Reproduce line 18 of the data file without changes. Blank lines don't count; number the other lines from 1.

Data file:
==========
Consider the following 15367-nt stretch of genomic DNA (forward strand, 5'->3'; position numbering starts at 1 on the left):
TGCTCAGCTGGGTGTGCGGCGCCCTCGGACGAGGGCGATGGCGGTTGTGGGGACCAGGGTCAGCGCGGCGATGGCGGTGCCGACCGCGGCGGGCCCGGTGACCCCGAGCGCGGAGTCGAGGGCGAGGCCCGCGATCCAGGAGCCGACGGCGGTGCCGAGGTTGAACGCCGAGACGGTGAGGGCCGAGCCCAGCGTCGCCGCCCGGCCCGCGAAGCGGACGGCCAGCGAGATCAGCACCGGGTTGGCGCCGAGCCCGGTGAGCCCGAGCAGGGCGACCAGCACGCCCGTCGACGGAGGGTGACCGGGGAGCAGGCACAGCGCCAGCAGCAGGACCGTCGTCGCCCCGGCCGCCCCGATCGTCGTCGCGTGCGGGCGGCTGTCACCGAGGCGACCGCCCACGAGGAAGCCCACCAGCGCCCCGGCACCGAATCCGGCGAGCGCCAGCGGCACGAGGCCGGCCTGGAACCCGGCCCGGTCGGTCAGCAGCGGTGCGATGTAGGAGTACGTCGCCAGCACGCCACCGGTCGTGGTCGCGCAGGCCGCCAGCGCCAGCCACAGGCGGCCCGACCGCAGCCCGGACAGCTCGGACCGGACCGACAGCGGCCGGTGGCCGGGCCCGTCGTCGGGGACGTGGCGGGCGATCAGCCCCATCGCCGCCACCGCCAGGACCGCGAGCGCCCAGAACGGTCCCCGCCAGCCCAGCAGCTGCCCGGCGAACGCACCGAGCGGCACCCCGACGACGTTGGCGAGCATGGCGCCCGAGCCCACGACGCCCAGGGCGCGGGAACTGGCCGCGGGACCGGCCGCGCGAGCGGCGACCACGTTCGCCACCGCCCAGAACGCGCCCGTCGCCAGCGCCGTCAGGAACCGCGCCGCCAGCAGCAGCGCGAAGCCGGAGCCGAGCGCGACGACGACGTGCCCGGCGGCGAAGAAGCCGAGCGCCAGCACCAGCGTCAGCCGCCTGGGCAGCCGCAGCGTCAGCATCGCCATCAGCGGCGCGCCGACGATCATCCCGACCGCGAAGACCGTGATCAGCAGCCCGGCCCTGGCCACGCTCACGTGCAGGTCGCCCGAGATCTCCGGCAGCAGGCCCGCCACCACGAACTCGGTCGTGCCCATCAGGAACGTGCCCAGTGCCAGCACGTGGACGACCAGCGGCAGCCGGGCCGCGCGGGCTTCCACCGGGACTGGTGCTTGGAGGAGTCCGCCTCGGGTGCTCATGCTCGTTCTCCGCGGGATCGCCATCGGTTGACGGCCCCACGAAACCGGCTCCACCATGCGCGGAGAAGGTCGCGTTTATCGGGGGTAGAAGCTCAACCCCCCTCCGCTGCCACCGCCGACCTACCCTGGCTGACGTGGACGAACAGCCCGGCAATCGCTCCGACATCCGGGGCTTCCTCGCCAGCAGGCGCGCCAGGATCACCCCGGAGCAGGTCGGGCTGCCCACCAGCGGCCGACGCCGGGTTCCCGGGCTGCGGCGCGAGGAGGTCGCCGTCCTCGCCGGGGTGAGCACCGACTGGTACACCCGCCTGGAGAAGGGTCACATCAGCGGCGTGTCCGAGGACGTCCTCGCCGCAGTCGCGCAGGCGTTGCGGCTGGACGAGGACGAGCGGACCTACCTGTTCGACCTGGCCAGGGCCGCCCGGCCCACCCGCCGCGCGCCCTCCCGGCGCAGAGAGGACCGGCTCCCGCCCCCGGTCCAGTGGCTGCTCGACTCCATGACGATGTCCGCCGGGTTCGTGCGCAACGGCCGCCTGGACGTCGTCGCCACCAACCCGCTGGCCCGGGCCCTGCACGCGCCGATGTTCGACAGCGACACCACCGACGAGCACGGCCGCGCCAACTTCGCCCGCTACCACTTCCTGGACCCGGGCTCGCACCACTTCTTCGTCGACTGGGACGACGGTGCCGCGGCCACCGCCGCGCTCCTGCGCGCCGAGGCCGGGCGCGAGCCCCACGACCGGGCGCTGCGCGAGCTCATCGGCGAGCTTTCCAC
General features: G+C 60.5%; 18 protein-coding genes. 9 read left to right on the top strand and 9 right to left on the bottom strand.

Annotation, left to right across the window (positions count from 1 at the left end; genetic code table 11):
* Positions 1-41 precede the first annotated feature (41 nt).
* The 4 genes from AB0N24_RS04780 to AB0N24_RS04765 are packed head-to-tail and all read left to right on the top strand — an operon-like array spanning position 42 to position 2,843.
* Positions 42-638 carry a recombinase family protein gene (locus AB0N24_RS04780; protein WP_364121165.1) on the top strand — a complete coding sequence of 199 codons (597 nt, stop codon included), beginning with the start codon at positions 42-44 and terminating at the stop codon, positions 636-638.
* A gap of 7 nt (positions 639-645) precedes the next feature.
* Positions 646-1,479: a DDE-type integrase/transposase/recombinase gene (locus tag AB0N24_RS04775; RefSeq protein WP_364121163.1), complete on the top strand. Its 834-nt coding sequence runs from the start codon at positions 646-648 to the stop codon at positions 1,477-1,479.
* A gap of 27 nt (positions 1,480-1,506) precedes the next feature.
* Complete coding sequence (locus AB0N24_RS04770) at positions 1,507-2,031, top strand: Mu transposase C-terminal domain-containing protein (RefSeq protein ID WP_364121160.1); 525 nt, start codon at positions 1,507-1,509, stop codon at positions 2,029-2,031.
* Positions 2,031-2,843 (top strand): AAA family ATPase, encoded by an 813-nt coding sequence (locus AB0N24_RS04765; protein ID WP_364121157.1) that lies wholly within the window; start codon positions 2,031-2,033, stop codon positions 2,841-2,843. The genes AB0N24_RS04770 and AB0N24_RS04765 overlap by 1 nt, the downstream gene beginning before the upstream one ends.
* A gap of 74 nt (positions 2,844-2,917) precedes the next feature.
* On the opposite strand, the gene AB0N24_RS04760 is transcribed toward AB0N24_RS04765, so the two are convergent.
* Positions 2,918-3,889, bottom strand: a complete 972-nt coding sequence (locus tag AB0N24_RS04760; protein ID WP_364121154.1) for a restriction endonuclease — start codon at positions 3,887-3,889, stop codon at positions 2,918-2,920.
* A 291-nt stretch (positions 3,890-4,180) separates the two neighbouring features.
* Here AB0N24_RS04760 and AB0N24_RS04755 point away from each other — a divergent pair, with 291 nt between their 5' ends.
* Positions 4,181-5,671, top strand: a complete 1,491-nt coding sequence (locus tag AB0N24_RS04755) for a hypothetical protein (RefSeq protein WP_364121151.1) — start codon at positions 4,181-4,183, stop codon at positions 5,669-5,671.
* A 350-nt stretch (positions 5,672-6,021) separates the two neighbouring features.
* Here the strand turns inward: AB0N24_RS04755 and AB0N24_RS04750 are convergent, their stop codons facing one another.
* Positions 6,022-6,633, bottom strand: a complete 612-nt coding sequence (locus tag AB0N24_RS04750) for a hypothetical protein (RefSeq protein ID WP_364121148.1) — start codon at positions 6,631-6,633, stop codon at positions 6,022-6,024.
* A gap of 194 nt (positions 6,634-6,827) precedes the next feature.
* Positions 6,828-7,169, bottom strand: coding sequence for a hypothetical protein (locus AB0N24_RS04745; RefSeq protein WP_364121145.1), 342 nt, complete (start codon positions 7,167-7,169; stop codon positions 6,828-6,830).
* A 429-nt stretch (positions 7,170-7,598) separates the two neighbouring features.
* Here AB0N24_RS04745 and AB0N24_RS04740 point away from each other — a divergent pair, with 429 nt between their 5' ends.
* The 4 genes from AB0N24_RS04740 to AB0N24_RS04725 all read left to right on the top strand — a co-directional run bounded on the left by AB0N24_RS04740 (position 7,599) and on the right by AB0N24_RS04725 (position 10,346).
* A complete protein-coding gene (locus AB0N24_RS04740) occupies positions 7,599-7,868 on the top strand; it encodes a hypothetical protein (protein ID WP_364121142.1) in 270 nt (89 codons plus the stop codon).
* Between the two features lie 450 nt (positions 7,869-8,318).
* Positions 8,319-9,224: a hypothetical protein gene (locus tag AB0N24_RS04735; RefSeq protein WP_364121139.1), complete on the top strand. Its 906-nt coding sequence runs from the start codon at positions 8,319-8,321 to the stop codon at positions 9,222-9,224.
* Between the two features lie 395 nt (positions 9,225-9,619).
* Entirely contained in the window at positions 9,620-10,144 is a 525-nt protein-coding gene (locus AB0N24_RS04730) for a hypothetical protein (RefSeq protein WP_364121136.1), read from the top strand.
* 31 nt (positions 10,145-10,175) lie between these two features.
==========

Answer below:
* Positions 4,181-5,671, top strand: a complete 1,491-nt coding sequence (locus tag AB0N24_RS04755) for a hypothetical protein (RefSeq protein WP_364121151.1) — start codon at positions 4,181-4,183, stop codon at positions 5,669-5,671.